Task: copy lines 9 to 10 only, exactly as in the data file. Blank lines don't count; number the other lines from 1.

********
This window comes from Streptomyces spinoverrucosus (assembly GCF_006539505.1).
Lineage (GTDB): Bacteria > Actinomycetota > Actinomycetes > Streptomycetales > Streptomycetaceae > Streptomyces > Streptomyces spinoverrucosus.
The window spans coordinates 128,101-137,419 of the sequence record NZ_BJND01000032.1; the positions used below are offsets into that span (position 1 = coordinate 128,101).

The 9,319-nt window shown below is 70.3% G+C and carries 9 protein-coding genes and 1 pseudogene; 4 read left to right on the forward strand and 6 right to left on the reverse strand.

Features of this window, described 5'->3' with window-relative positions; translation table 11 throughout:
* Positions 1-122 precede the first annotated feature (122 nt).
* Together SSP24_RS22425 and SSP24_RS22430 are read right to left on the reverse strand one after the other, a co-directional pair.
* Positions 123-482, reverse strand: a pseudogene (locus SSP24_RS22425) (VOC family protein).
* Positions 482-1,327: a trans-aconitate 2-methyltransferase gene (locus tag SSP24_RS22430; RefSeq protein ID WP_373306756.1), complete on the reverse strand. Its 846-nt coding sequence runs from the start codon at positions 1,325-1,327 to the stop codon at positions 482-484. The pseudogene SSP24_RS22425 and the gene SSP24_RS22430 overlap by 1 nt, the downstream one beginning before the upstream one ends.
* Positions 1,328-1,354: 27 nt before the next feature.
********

* Positions 482-1,327: a trans-aconitate 2-methyltransferase gene (locus tag SSP24_RS22430; RefSeq protein ID WP_373306756.1), complete on the reverse strand. Its 846-nt coding sequence runs from the start codon at positions 1,325-1,327 to the stop codon at positions 482-484. The pseudogene SSP24_RS22425 and the gene SSP24_RS22430 overlap by 1 nt, the downstream one beginning before the upstream one ends.
* Positions 1,328-1,354: 27 nt before the next feature.